The FICO score counts inquiries or requests a lender makes for your credit report or score
when you apply for credit. Too many inquiries can have a negative impact. Looking for a mortgage
or an auto loan (rate shopping) may cause multiple lenders to request your credit report within
a short period of time. The score counts multiple inquiries in any 14-day period as just one
inquiry. The score also ignores all inquiries made in the 30 days prior to scoring. If you find
a loan within 30 days, the inquiries won’t affect your score while you’re rate shopping. One
credit inquiry will usually take less than five points off a score. Inquiries can have a greater
impact if you have very few accounts or a short credit history.
Request and check your own credit report and your own FICO score once a year. This won’t affect your score, as long as you order your credit report directly from the credit reporting agency or FICO. While having credit cards and managing them responsibly can lead to a high credit score, having no credit cards can make you seem like a risk.
Keep your balances low or, if possible, pay them off completely each month.
Pay off debt instead of moving it around. Owing the same amount but having fewer open accounts may lower your score.
Don’t open credit cards that you don’t need just to increase your available credit or because you want it to look like you have a better mix of credit.
If you have only had credit for a short time, don’t open a lot of new accounts at the same time. New accounts will lower your average account age, which will affect your score if you don’t have a lot of other credit information.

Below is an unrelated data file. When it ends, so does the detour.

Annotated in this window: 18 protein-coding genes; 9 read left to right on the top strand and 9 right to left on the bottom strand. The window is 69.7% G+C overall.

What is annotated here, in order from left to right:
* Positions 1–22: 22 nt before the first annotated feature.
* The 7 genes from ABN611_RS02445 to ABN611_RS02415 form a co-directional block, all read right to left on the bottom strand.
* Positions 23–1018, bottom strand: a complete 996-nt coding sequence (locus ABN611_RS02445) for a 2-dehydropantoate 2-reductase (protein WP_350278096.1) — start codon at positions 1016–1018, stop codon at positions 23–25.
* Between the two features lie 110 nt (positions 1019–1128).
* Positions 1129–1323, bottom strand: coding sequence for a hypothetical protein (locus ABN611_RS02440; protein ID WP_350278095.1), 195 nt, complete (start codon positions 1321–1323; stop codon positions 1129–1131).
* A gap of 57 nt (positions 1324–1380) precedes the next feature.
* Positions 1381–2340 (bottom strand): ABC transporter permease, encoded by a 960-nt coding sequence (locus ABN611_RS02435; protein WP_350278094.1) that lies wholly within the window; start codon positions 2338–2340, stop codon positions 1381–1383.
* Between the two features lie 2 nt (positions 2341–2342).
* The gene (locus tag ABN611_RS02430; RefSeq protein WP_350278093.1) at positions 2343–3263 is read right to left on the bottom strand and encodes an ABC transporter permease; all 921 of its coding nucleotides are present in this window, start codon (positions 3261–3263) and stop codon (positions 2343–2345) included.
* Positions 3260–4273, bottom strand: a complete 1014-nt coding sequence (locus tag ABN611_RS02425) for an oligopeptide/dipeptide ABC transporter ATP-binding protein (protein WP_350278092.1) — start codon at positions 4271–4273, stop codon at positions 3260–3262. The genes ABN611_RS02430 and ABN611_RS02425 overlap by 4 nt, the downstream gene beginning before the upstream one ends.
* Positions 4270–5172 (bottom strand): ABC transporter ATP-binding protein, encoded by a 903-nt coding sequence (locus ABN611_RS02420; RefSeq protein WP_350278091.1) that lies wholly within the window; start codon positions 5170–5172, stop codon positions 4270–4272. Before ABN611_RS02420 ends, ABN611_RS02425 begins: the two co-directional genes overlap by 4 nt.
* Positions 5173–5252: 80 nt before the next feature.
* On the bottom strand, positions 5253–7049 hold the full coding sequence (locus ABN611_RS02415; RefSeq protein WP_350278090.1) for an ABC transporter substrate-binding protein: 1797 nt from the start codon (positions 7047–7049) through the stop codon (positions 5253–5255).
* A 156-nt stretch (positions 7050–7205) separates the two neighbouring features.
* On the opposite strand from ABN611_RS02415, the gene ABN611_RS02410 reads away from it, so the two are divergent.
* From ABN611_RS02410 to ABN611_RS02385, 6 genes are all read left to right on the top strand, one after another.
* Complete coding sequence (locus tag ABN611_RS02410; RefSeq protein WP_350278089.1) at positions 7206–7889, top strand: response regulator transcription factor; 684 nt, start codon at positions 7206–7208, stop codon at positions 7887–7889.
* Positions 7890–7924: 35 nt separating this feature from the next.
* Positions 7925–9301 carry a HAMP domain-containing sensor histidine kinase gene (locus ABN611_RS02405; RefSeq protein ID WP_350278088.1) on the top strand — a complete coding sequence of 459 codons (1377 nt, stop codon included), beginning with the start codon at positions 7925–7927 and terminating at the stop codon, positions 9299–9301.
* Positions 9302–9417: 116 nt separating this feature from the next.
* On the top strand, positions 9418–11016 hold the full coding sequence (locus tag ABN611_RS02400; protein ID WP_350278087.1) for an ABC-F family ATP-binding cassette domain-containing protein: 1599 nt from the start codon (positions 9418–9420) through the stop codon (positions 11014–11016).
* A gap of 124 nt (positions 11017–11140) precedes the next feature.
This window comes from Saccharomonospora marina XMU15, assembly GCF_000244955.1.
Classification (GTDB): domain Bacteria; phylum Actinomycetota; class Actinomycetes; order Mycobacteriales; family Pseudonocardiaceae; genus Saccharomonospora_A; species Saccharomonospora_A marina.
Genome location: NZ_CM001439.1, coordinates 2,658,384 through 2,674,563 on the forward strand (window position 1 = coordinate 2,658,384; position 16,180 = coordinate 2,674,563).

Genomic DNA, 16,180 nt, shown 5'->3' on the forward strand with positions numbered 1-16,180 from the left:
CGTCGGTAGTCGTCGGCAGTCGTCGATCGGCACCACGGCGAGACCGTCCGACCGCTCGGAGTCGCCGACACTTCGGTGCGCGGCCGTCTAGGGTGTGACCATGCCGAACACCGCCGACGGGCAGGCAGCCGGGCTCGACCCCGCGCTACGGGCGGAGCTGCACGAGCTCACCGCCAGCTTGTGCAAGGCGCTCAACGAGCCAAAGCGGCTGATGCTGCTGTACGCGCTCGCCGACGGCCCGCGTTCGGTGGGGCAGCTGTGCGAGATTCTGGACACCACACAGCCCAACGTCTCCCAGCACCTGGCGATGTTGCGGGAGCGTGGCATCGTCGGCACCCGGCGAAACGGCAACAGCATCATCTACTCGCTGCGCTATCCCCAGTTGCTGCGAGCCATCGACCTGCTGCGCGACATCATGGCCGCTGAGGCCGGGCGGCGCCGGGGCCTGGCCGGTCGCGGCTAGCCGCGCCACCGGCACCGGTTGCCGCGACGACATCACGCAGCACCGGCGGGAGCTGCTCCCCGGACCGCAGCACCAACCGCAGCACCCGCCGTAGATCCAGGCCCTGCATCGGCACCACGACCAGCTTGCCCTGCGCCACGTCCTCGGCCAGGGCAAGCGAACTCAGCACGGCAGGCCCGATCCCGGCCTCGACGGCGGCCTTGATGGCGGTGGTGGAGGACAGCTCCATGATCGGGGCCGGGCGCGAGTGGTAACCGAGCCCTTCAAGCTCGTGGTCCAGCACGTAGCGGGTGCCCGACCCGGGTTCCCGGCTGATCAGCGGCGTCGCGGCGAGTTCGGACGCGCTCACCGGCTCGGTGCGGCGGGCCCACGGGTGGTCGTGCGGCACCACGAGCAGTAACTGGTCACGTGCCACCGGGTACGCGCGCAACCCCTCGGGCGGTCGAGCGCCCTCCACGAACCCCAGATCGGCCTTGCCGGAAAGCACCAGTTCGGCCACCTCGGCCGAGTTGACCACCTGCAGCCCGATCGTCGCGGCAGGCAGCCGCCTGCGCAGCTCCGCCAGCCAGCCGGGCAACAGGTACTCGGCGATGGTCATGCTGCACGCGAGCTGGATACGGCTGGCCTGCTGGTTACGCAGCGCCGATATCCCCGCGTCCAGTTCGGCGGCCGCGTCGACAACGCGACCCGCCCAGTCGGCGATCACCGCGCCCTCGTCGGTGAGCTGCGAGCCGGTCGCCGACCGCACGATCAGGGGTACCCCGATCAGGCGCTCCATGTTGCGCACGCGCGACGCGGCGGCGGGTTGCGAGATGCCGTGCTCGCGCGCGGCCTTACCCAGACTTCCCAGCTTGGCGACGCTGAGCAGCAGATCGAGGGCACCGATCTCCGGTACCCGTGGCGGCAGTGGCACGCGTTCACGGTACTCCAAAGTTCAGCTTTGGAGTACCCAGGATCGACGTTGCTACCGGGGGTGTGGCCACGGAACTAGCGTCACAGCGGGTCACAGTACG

Shop for auto or mortgage loan rates within a set period of time. FICO scores distinguish between a search for a single loan and a search for many new credit lines by the length of time over which inquiries occur.
Don’t close credit cards to try to raise your score. Closed accounts show up on your credit report.
Repair your credit history if you have had problems. Open new accounts responsibly and pay the bills on time.
If you have been turned down for credit, the Equal Credit Opportunity Act (ECOA) gives you the right to find out why within 30 days. You are also entitled to a free copy of your credit bureau report within 60 days, which you can request from the credit reporting agencies.
When a lender receives your credit score, up to four “score reasons” are included. These will explain the reason for your score. If the lender rejects your request for credit, and your FICO score was part of the reason, these reasons can help the lender tell you why you were rejected and can help you determine how to improve your credit.
At Willis-Knighton Federal Credit Union, we are always happen to discuss your credit report with you and help you develop a plan to improve your score.
(Reprinted in part from https://www.dfs.ny.gov/consumer/creditreport.htm)
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*APY = Annual Percentage Yield
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